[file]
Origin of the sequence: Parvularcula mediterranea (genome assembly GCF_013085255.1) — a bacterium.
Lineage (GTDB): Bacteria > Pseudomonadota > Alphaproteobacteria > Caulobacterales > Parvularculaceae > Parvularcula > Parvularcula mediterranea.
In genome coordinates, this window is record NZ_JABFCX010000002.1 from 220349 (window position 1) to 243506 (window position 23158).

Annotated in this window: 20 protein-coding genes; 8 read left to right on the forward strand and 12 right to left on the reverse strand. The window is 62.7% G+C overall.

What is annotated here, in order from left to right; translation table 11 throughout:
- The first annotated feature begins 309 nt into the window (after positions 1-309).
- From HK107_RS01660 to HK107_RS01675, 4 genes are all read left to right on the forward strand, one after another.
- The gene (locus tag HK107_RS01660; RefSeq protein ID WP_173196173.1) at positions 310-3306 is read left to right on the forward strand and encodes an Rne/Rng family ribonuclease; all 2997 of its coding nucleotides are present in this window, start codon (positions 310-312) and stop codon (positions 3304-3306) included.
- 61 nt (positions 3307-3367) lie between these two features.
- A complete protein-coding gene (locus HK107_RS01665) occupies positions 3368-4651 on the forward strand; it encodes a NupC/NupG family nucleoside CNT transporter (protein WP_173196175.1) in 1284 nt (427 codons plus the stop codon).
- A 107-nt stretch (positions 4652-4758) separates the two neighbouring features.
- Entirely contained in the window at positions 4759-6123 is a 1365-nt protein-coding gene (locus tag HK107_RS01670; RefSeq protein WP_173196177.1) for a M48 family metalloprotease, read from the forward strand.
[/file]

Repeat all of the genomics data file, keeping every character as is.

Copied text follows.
Origin of the sequence: Parvularcula mediterranea (genome assembly GCF_013085255.1) — a bacterium.
Lineage (GTDB): Bacteria > Pseudomonadota > Alphaproteobacteria > Caulobacterales > Parvularculaceae > Parvularcula > Parvularcula mediterranea.
In genome coordinates, this window is record NZ_JABFCX010000002.1 from 220349 (window position 1) to 243506 (window position 23158).

Annotated in this window: 20 protein-coding genes; 8 read left to right on the forward strand and 12 right to left on the reverse strand. The window is 62.7% G+C overall.

What is annotated here, in order from left to right; translation table 11 throughout:
- The first annotated feature begins 309 nt into the window (after positions 1-309).
- From HK107_RS01660 to HK107_RS01675, 4 genes are all read left to right on the forward strand, one after another.
- The gene (locus tag HK107_RS01660; RefSeq protein ID WP_173196173.1) at positions 310-3306 is read left to right on the forward strand and encodes an Rne/Rng family ribonuclease; all 2997 of its coding nucleotides are present in this window, start codon (positions 310-312) and stop codon (positions 3304-3306) included.
- 61 nt (positions 3307-3367) lie between these two features.
- A complete protein-coding gene (locus HK107_RS01665) occupies positions 3368-4651 on the forward strand; it encodes a NupC/NupG family nucleoside CNT transporter (protein WP_173196175.1) in 1284 nt (427 codons plus the stop codon).
- A 107-nt stretch (positions 4652-4758) separates the two neighbouring features.
- Entirely contained in the window at positions 4759-6123 is a 1365-nt protein-coding gene (locus tag HK107_RS01670; RefSeq protein WP_173196177.1) for a M48 family metalloprotease, read from the forward strand.